Stanford Woods Institute for the Environment

Stanford Woods Institute for the Environment

Past News: 2018

A New Way to Store Wind and Solar Electricity on a Large Scale »

July 19, 2018

A new type of flow battery that involves a liquid metal more than doubled the maximum voltage of conventional flow batteries and could lead to affordable storage of renewable power.

By Mark Golden, Precourt Institute for Energy

Jon Krosnick

Public support for climate policy remains strong »

July 16, 2018

A new study shows that Americans overwhelmingly want a reduction in global warming and support renewable energy development. But according to the data, Americans don’t realize how many people share their beliefs.

By Melissa De Witte, Stanford News Service

Island Foxes

Tackling wildfire, health and environmental risks  »

July 12, 2018

The Stanford Woods Institute for the Environment announces winners of new grants supporting innovative research and technology solutions to pressing environmental issues.

By Devon Ryan, Stanford Woods Institute for the Environment

Jet in air

Discovery Could Enable Long-Term Weather Forecasts and Better Climate Models »

July 10, 2018

If you can predict the path of the jet stream, the upper atmosphere’s undulating river of wind, then you can predict weather – not just for a week or two, but for an entire season. A new Stanford study moves toward that level of...

By Josie Gartwhaite, School of Earth, Energy & Environmental Sciences

New Leadership at Stanford's Center on Food Security and the Environment »

July 6, 2018

David B. Lobell will step in as director Sept. 1, 2018. Lobell succeeds Rosamond L. Naylor, who has been director since FSE’s inception in 2005.

By Michelle Horton, Center on Food Security and the Environment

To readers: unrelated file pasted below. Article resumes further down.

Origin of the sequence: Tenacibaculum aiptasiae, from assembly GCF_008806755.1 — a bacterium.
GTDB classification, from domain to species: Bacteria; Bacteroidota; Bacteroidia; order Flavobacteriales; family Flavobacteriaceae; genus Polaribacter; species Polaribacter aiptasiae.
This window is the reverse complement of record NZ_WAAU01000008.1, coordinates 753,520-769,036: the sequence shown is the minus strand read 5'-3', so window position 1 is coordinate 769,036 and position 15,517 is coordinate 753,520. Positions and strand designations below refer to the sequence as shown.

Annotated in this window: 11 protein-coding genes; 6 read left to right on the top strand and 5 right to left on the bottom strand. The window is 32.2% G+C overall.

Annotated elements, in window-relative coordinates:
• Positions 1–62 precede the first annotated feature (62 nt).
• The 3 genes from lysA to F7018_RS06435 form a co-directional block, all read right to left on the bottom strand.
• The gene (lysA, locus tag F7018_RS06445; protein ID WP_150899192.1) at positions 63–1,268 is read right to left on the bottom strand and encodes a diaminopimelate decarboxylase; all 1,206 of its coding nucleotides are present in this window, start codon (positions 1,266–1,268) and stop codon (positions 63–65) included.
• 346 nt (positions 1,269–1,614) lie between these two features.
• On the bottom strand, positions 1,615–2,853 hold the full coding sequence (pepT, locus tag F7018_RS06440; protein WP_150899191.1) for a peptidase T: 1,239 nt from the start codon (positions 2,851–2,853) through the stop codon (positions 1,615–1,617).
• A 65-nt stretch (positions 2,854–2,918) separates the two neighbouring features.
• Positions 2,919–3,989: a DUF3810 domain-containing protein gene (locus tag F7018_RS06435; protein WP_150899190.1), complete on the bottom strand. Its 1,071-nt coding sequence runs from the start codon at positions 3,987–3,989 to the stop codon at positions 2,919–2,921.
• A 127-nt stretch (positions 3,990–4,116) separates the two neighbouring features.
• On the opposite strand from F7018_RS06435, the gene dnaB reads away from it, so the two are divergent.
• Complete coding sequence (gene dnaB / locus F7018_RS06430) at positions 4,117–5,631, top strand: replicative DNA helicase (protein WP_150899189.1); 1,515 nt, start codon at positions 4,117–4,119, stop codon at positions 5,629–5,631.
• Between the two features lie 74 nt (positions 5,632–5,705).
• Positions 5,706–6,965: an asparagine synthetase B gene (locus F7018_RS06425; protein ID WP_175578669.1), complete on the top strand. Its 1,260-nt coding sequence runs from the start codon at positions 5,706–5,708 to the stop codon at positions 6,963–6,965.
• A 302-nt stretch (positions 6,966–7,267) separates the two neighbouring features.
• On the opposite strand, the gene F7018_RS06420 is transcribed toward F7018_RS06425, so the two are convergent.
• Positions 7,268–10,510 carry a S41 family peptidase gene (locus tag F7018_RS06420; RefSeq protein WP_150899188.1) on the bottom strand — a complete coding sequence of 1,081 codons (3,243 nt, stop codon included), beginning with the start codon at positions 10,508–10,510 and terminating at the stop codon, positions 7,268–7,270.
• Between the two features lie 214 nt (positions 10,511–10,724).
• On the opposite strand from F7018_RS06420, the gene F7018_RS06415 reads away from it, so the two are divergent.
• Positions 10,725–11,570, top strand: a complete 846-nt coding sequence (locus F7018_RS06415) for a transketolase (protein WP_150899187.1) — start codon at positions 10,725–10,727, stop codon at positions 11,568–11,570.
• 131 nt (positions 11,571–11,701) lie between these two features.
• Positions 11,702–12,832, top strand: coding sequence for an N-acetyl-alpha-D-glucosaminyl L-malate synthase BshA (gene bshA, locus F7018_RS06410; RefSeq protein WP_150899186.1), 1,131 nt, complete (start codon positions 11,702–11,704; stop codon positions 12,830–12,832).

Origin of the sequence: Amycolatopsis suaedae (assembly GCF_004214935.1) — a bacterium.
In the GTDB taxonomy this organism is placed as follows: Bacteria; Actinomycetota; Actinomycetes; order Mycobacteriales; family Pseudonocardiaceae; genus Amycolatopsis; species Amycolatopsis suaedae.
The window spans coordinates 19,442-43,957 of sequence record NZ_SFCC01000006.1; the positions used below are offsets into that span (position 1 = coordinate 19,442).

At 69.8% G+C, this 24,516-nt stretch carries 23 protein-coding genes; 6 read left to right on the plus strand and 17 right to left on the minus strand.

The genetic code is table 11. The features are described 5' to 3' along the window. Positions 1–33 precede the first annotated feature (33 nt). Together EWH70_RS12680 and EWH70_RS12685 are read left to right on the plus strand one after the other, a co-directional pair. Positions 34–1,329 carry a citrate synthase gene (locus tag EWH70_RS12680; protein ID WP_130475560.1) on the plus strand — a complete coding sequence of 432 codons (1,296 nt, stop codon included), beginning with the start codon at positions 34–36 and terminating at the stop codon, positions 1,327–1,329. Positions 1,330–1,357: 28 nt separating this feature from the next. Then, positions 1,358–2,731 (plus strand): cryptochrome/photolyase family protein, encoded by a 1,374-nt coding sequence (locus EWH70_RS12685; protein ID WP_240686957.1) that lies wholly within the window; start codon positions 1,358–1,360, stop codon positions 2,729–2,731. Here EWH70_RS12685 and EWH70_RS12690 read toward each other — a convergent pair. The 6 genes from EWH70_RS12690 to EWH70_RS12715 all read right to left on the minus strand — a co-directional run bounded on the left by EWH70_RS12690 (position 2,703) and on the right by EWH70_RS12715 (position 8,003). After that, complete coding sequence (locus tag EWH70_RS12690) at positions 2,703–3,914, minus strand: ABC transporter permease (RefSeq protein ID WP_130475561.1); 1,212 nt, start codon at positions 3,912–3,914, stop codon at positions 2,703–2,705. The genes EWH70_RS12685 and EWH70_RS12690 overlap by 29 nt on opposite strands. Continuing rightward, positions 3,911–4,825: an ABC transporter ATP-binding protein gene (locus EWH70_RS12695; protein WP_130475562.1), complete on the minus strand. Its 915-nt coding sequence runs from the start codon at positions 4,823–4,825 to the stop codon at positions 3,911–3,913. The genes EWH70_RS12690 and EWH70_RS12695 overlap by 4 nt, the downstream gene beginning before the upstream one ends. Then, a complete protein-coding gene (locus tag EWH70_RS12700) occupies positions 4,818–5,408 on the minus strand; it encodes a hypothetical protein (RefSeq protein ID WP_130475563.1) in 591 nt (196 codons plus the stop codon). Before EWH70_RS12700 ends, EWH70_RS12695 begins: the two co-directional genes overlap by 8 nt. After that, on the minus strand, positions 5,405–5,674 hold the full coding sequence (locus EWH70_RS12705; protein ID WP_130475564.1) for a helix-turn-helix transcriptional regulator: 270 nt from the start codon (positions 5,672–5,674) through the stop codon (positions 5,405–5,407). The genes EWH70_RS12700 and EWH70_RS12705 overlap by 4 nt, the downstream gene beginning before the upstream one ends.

airplane

Getting to Net-Zero Emissions: A Q&A with Stanford Experts »

July 2, 2018

Stanford researchers discuss the technologies and steps it will take to reach a net-zero carbon emission energy future.

By Devon Ryan, Stanford Woods Institute for the Environment

Poor Air Quality Responsible for One in Five Infant Deaths in Sub‑Saharan Africa »

June 27, 2018

Satellite measurements of air quality across sub-Saharan Africa revealed small improvements in air quality could be one of the most effective interventions to curb infant mortality rates.

By Michelle Horton, Stanford Center on Food Security and the Environment

 flooding in Port Arthur, Texas, in August 2017

Coastal Resilience »

June 27, 2018

Stanford policy and climate experts discuss ways to secure communities and military installations in the face of increasing flooding.

By Rob Jordan, Stanford Woods Institute for the Environment

LInC: A New Cohort of Collaborative Faculty Leaders »

June 13, 2018

Join us in welcoming the inaugural group of fellows in the LInC (Leading Interdisciplinary Collaborations) program for Stanford faculty. Based at the Stanford Woods Institute, LInC is a fellowship program for outstanding...

By Woods Staff, Stanford Woods Institute for the Environment

Leadership and Science: a Q&A with Marcia McNutt, president of the National Academy of Sciences »

June 9, 2018

Marcia McNutt, president of the National Academy of Sciences, recently discussed science careers and leadership at Stanford University during a conversation with Woods Institute Director Chris Field. McNutt served as the Director...